The target in pharmaceutical science is to transport the maximum rate of the drug across a biological membrane. Therefore, solubility plays an important role in drug absorption, distribution, metabolism and excretion. The use of several poorly water-soluble drugs, such as chlorambucil has late risen sharply. Development of new formulations of the poorly soluble drug can put forward the significant challenges at all stages of drug development. The low bioavailability of these drugs may lead to delays in biological activities.27
Different techniques were used for the enhancement of the solubility of the poorly water-soluble drug and to improve its bioavailability. These include; particle size reduction, nanosuspension technology, surfactant, salt formation, pH adjustment, hydrotrophy and solid dispersion.28
Chlorambucil has a Leukeran common name and the IUPAC name is 4-[4-[bis (2-chloroethyl)amino]phenyl] butanoic acid. It is a bifunctional alkylating compound, medically used for the therapeutics of CLL and CML leukemia, lymphomas. The toxicity of Chloramb was due to the alkylating part; therefore, toxicity attitude on its oxidative stress-inducing behavior that applies equally against normal and cancer tissues.29,30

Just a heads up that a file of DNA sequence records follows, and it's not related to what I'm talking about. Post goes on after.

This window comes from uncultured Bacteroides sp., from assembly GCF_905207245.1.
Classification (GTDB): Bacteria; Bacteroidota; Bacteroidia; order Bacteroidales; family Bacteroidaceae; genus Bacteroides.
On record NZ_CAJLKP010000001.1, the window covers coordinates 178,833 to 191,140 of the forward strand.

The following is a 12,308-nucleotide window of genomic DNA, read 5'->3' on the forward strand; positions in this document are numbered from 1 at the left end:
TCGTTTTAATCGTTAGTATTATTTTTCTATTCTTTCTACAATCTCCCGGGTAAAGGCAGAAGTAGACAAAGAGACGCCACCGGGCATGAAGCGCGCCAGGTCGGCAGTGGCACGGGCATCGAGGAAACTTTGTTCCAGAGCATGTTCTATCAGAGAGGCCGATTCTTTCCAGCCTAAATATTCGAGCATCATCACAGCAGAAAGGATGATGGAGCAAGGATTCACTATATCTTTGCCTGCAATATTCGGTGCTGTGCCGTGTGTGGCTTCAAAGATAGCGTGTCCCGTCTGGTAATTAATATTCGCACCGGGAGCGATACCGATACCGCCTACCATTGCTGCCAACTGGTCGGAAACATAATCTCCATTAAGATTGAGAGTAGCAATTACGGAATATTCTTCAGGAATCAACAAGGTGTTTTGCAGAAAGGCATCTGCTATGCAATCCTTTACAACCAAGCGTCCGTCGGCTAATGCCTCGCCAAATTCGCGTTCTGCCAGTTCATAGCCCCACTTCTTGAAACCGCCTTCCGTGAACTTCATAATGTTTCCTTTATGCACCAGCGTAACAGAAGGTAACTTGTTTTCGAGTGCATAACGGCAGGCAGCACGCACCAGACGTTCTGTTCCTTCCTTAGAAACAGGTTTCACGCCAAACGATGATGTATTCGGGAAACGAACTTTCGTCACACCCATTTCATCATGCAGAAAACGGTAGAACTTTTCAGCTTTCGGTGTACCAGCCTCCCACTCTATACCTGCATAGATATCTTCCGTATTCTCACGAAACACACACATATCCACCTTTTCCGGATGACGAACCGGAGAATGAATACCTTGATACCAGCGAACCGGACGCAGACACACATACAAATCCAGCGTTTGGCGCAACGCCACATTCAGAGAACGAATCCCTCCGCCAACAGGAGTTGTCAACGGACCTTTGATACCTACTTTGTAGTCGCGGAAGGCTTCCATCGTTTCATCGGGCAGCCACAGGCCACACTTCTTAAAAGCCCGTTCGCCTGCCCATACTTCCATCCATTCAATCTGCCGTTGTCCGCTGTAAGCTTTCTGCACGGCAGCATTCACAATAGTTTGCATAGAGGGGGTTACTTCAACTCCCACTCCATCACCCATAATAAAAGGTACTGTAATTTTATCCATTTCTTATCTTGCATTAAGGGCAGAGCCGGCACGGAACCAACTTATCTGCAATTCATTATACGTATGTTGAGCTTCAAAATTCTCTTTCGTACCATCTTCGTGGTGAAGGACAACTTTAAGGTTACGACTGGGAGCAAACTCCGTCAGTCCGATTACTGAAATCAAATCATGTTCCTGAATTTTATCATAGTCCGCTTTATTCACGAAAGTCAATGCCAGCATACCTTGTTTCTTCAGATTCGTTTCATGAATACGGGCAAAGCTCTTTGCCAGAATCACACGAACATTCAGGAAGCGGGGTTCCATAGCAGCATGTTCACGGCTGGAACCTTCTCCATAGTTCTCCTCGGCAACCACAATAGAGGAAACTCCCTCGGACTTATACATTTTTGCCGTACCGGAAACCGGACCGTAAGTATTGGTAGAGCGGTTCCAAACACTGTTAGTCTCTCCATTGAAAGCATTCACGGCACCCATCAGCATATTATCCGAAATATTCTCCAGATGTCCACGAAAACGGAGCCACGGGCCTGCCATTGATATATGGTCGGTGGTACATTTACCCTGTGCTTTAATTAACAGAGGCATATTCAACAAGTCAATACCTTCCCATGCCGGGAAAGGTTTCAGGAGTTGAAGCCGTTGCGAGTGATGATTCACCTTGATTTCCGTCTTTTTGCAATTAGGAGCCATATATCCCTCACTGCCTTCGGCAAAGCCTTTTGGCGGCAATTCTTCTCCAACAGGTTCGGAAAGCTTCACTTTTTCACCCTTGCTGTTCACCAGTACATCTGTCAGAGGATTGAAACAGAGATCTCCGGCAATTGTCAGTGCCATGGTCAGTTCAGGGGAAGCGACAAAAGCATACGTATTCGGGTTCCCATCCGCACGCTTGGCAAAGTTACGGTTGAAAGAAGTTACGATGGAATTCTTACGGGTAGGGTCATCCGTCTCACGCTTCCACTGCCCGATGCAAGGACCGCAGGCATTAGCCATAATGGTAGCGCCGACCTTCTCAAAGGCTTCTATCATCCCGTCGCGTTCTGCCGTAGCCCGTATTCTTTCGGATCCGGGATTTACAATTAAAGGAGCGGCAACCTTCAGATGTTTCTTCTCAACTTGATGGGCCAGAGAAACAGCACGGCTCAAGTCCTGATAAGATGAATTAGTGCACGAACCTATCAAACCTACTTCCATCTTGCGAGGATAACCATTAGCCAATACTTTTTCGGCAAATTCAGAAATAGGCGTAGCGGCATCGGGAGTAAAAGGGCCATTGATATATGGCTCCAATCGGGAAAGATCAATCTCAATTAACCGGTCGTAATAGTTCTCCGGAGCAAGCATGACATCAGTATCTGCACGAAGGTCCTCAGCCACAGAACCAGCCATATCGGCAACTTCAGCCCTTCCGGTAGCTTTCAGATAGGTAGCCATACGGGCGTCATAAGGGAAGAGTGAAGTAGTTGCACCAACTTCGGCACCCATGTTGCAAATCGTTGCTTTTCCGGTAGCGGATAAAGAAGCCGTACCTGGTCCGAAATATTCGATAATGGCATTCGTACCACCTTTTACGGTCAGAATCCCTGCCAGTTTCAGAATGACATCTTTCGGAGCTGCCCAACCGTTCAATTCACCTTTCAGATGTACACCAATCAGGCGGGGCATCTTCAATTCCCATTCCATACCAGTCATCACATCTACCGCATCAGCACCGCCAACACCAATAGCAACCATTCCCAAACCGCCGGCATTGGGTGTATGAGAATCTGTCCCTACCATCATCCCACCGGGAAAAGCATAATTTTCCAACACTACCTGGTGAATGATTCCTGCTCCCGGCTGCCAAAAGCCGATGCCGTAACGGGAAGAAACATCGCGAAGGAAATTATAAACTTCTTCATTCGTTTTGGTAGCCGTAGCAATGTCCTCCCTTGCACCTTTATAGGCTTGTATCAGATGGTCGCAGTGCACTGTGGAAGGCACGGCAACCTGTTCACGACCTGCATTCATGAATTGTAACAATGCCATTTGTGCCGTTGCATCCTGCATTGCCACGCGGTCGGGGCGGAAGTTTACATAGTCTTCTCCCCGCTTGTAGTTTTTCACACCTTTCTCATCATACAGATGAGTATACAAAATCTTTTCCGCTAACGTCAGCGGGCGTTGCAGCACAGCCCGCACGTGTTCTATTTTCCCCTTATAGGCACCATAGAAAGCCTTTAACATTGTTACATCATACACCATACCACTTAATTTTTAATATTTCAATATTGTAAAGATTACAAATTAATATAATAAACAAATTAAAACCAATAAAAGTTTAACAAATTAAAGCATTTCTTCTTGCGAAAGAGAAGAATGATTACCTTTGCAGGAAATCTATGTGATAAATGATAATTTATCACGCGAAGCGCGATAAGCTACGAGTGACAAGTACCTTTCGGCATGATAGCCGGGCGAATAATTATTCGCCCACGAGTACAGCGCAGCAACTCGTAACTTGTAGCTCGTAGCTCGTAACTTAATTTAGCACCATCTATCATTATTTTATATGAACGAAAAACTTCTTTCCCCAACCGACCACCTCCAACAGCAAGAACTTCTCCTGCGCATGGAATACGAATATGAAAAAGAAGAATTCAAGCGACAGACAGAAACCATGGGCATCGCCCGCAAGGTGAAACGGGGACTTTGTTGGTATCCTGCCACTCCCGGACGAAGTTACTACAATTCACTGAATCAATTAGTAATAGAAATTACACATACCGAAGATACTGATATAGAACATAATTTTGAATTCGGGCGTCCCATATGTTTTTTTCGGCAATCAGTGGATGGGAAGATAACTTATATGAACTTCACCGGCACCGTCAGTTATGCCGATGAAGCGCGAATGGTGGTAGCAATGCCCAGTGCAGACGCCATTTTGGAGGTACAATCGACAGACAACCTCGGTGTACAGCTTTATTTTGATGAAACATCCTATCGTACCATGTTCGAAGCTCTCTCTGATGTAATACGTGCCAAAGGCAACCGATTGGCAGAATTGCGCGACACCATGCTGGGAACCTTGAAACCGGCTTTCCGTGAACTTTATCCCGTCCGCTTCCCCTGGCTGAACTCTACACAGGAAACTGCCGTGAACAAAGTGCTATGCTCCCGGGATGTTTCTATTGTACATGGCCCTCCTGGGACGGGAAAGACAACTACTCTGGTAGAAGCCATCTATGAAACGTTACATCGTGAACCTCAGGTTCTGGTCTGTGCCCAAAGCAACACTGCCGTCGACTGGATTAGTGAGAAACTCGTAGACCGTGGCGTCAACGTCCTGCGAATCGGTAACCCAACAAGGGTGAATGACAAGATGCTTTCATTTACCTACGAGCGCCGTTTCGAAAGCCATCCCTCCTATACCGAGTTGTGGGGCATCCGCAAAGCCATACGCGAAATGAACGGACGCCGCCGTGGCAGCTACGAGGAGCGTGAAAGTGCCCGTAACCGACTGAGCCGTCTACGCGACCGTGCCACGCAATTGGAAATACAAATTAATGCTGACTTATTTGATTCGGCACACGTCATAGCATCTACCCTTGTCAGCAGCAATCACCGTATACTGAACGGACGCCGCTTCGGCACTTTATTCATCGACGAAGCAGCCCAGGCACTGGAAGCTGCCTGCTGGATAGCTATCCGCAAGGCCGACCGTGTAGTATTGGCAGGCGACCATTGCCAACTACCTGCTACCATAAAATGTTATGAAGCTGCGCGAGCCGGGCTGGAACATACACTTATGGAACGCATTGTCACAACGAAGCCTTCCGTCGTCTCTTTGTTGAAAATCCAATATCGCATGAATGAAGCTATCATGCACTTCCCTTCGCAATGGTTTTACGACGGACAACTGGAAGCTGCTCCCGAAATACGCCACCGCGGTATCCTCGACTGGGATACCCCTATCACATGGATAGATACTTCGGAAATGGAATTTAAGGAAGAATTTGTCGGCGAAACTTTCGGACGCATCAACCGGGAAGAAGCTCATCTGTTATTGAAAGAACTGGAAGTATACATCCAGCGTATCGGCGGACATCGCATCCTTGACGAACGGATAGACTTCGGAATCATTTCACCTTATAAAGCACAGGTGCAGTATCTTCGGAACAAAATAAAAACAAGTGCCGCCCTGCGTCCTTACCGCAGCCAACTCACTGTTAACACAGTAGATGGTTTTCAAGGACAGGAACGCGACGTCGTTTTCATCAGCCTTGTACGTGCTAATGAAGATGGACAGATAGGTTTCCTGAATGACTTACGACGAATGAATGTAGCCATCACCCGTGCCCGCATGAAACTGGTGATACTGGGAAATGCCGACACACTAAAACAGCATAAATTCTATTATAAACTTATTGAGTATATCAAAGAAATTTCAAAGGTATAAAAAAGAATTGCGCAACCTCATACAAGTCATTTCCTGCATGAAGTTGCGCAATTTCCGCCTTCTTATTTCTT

Different polymers were used to enhance the chlorambucil activity, which include poly (butyl cyanoacrylate),31 linear-globular PEG,32 hydroxychloroquine,33 and poly (lactide-co-glycolide).34 Chlorambucil-loaded poly (butyl cyanoacrylate) preparations have been shown to increase drug stability, thus avoiding drug hydrolysis.31 In addition, Chlorambucil conjugated with anionic linear-globular dendrimer has decreased the insolubility of Chlorambucil in water and improved the anticancer activity in vitro and in vivo.32 Capolla research group has shown that monoclonal antibodies (anti-CD20) nanoparticles containing hydroxychloroquine (HCQ) and Chlorambucil (CLB) (HCQ+CLB) can be effective as a single therapeutic agent in controlling aggressive leukemia.33 Another research aims to improve the activity of Chlorambucil through using poly (DL-lactide-co-glycolide) (PLGA) have shown PLGA-Chlorambucil has higher activity on the non-Hodgkin’s lymphoma compared to the free drug.34